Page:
A recent federal lawsuit could soon be making waves in waterways across the state of Missouri.
An April 2006 deadline for new regulations was undoubtedly the most pressing issue of the day. Wednesday for the Missouri Clean Water Commission. It met in front of a crowd that spilled out of a room that held 80 at the Holiday Inn Select Executive Center.
“Everyone in the state of Missouri is going to be impacted because of that lawsuit,” said Rep. C.J. Kuessner (D- Eminence).
The lawsuit, between the Missouri Coalition for the Environment and the EPA, was settled last week, and the consent decree said Missouri must get water quality standards approved by April 2006, or the EPA will set the regulations. Missouri does not have a uniform swimmable and fishable waterway standard similar to 31 other states including Illinois and Kansas. Instead, Missouri waterways are evaluated for designated beneficiary uses, and pollution standards are based on what the waterway is used for.
But the Missouri Coalition for the Environment said Missouri should implement a swimmable standard, or at least begin working toward it.
If the state doesn’t come up with regulations, by the deadline, the state believes the EPA will designate all 55,000 miles of streams for whole body contact. The cost for municipalities, industries and general taxpayers are estimated to be in the hundreds of millions of dollars if that happens.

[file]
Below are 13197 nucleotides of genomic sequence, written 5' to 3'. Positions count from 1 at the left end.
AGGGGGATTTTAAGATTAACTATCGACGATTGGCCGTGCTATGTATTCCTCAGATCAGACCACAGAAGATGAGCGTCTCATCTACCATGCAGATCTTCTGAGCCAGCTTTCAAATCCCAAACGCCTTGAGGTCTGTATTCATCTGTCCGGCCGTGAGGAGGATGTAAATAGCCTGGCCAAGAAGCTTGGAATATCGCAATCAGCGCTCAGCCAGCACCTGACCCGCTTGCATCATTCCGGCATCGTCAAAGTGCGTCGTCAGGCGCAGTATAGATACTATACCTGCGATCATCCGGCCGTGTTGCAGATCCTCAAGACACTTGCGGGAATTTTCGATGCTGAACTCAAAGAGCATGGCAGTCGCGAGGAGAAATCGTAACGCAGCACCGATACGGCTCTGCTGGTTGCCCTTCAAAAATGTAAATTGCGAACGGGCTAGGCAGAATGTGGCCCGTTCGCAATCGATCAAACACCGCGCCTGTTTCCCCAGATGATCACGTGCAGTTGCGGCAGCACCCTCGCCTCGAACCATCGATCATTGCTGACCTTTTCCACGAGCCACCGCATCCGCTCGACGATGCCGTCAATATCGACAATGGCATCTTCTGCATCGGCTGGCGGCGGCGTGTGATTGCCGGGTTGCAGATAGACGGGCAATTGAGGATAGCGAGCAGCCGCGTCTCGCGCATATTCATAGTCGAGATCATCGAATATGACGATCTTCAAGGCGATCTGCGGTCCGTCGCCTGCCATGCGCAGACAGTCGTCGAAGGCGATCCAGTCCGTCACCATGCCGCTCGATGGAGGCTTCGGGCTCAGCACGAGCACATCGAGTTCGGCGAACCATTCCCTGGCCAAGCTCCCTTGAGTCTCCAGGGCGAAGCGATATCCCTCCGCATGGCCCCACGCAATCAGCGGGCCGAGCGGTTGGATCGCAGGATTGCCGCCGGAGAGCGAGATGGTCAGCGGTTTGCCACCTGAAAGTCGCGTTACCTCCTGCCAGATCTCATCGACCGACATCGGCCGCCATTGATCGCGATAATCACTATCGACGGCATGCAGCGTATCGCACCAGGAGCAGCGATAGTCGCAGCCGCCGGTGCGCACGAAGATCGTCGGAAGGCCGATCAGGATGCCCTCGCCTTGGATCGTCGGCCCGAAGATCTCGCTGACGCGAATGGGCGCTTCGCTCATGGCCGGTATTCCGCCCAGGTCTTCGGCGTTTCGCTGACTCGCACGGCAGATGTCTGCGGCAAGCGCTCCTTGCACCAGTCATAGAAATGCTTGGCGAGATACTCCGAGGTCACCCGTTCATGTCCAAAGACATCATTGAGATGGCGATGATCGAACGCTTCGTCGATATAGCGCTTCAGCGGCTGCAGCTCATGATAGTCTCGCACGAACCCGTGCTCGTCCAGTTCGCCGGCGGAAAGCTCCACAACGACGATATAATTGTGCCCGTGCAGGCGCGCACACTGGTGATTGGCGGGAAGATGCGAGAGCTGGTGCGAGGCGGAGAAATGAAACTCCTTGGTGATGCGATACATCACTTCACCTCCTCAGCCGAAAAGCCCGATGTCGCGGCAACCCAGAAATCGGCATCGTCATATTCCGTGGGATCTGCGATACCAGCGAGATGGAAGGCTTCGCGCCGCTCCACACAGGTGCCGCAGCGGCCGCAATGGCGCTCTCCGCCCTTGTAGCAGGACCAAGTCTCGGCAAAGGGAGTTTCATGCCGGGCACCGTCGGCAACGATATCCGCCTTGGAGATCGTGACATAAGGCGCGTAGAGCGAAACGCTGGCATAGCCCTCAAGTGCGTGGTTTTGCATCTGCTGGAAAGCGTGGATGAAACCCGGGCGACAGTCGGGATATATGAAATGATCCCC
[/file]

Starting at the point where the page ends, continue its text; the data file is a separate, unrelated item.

“We don’t want the 800-pound gorilla settings the standards for Missouri,” Kuessner said.
The state has 14 months to submit new standards to the EPA, and after the EPA reviews the standards, the state could get a further extension to correct any standards. For that to happen, stakeholders and the commission must come together to agree on the steps to move forward.
Steve Mahfood, recently retired director of the Department of Natural Resources, said developing sound standards is complex because there are so many divergent interests in Missouri.
“It’s going to take good planning and it can’t all be done at once,” Mahfood said. “We can’t afford it.”
The Clean Water Commission will have to prioritize how to act first, he said.
Scott Totten, director of the water protection and soil conservation division of the Missouri Department of Natural Resources, led the presentation and said the state would need volunteers in the field to conduct use attainability analysis, which will determine if a stream has in the past or can be used for swimming. If there is a recreational use present it has to comply with the whole body standard.
Urban streams, such as Hinkson Creek, pose significant challenges for regulators because so many stakeholders are involved.
“It should be automatically assumed kids are going to swim in urban streams,” said Ken Midkiff, conservation chair of the Missouri Sierra Club. “They should be protected.”
That issue, as well as the Department of Natural Resources’ response to public comments, and ideas for proposed regulations will be discussed at the Jan. 18 Clean Water Committee meeting in Jefferson City.